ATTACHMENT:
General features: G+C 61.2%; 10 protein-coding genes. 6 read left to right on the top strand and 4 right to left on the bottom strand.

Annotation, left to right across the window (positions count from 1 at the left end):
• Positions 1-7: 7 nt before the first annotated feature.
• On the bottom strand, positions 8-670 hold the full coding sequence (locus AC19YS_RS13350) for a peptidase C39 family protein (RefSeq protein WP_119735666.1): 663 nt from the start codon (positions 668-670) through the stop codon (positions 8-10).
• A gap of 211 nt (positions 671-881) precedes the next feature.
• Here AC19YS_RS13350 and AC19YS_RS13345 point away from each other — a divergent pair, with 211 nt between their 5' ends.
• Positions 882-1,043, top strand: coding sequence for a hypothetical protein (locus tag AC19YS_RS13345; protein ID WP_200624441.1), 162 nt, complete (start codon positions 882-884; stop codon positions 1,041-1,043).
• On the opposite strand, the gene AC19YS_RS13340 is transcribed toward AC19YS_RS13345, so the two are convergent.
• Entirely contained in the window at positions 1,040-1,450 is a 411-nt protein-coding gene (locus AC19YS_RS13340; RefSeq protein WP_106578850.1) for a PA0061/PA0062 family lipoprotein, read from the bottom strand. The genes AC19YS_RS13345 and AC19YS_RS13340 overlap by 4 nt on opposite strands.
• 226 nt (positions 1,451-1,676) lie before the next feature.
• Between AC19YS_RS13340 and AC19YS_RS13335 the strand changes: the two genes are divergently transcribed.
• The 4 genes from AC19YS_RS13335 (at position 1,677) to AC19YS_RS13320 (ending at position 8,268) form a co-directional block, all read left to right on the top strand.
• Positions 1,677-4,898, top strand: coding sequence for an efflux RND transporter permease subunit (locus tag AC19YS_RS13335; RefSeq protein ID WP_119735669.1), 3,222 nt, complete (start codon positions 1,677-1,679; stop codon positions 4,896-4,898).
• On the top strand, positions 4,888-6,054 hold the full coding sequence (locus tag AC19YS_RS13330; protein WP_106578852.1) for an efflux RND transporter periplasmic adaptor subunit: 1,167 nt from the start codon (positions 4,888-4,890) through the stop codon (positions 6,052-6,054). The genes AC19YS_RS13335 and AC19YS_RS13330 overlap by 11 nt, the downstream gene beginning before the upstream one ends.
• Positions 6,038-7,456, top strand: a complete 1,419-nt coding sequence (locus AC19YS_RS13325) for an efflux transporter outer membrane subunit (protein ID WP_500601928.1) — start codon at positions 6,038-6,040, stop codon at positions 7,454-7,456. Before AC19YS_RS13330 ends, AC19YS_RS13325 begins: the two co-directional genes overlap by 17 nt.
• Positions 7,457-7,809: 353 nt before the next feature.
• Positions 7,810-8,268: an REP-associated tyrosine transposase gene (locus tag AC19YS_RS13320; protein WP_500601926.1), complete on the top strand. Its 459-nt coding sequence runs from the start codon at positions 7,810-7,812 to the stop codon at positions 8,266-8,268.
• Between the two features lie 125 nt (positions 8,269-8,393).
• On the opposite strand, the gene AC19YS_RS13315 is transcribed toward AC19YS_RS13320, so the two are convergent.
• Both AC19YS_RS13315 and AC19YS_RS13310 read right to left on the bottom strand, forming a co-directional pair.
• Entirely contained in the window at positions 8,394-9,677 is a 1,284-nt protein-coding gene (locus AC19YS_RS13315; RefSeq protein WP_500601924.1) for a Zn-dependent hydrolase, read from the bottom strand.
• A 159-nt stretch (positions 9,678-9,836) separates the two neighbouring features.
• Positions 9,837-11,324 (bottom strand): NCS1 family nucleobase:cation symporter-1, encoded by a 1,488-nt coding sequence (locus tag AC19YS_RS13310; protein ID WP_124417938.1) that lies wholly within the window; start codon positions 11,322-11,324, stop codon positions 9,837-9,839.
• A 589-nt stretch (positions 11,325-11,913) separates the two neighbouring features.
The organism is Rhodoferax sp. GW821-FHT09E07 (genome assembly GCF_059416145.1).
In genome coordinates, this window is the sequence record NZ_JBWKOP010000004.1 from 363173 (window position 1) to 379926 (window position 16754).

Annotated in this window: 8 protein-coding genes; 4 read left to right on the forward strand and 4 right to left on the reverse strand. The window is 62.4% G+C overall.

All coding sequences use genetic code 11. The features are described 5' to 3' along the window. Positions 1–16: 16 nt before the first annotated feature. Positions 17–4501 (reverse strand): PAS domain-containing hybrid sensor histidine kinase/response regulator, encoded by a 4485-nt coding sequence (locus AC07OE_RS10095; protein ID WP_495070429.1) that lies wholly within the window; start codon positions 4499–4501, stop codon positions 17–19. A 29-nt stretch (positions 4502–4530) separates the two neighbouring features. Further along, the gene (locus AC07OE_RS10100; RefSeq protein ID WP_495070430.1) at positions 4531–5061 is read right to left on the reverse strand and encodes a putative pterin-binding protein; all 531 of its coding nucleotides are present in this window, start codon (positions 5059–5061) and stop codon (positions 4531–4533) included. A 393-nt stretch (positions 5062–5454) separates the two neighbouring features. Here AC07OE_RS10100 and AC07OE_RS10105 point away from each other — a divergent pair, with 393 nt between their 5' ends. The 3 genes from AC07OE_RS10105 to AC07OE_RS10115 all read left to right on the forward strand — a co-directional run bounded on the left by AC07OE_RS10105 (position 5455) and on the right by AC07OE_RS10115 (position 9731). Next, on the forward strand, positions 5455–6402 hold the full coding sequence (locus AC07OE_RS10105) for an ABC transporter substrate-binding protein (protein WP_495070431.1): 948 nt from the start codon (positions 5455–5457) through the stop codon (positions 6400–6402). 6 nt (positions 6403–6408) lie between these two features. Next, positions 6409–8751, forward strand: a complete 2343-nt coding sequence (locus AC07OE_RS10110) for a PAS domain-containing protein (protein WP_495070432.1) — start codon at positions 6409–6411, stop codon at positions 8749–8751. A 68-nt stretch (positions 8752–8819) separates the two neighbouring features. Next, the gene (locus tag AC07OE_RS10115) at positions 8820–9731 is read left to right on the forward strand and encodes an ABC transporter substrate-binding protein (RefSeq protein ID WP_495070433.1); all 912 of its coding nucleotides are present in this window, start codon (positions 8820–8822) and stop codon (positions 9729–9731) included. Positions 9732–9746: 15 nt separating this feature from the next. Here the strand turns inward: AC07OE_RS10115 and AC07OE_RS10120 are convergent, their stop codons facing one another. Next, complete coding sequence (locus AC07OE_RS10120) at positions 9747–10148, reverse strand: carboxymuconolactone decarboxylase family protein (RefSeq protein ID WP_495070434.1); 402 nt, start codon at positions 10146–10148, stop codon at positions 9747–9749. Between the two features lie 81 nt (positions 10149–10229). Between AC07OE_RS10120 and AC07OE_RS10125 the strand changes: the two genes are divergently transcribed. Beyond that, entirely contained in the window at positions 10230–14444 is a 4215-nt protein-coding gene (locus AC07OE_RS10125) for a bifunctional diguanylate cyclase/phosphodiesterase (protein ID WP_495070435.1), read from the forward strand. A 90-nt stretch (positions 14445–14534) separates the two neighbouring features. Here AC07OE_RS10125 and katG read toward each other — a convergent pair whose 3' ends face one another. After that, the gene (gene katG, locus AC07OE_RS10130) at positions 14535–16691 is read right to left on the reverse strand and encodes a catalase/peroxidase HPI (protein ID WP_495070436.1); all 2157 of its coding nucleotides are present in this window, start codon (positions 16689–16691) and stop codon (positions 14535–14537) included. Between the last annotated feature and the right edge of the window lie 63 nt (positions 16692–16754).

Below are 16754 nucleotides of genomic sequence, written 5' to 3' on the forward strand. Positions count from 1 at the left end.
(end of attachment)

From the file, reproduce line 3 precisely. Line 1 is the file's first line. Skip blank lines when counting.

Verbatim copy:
• Positions 1-7: 7 nt before the first annotated feature.